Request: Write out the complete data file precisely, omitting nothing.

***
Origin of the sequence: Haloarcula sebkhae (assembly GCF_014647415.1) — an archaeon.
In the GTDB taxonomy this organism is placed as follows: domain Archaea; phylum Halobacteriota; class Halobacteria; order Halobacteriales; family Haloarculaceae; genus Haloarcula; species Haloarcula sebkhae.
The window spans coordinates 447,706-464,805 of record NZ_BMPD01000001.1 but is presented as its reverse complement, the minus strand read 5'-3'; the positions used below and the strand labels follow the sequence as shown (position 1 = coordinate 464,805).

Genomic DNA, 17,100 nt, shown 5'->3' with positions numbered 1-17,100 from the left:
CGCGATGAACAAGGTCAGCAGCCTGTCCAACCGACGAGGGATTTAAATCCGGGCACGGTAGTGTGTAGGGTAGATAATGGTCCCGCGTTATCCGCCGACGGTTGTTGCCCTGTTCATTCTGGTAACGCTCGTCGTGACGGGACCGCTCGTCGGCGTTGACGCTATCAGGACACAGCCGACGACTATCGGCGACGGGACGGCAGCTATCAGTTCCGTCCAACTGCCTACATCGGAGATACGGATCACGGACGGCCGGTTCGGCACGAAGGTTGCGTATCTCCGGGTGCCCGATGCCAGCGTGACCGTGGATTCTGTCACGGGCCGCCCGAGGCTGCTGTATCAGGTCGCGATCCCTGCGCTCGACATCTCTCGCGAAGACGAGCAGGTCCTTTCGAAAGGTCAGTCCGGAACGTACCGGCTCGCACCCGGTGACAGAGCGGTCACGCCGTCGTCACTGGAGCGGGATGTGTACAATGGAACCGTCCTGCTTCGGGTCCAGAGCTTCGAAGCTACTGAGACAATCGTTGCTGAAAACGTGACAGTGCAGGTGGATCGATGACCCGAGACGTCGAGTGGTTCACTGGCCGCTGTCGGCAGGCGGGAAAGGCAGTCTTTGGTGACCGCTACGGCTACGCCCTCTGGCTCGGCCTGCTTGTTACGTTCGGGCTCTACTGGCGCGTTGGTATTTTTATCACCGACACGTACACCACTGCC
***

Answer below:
Origin of the sequence: Haloarcula sebkhae (assembly GCF_014647415.1) — an archaeon.
In the GTDB taxonomy this organism is placed as follows: domain Archaea; phylum Halobacteriota; class Halobacteria; order Halobacteriales; family Haloarculaceae; genus Haloarcula; species Haloarcula sebkhae.
The window spans coordinates 447,706-464,805 of record NZ_BMPD01000001.1 but is presented as its reverse complement, the minus strand read 5'-3'; the positions used below and the strand labels follow the sequence as shown (position 1 = coordinate 464,805).

Genomic DNA, 17,100 nt, shown 5'->3' with positions numbered 1-17,100 from the left:
CGCGATGAACAAGGTCAGCAGCCTGTCCAACCGACGAGGGATTTAAATCCGGGCACGGTAGTGTGTAGGGTAGATAATGGTCCCGCGTTATCCGCCGACGGTTGTTGCCCTGTTCATTCTGGTAACGCTCGTCGTGACGGGACCGCTCGTCGGCGTTGACGCTATCAGGACACAGCCGACGACTATCGGCGACGGGACGGCAGCTATCAGTTCCGTCCAACTGCCTACATCGGAGATACGGATCACGGACGGCCGGTTCGGCACGAAGGTTGCGTATCTCCGGGTGCCCGATGCCAGCGTGACCGTGGATTCTGTCACGGGCCGCCCGAGGCTGCTGTATCAGGTCGCGATCCCTGCGCTCGACATCTCTCGCGAAGACGAGCAGGTCCTTTCGAAAGGTCAGTCCGGAACGTACCGGCTCGCACCCGGTGACAGAGCGGTCACGCCGTCGTCACTGGAGCGGGATGTGTACAATGGAACCGTCCTGCTTCGGGTCCAGAGCTTCGAAGCTACTGAGACAATCGTTGCTGAAAACGTGACAGTGCAGGTGGATCGATGACCCGAGACGTCGAGTGGTTCACTGGCCGCTGTCGGCAGGCGGGAAAGGCAGTCTTTGGTGACCGCTACGGCTACGCCCTCTGGCTCGGCCTGCTTGTTACGTTCGGGCTCTACTGGCGCGTTGGTATTTTTATCACCGACACGTACACCACTGCC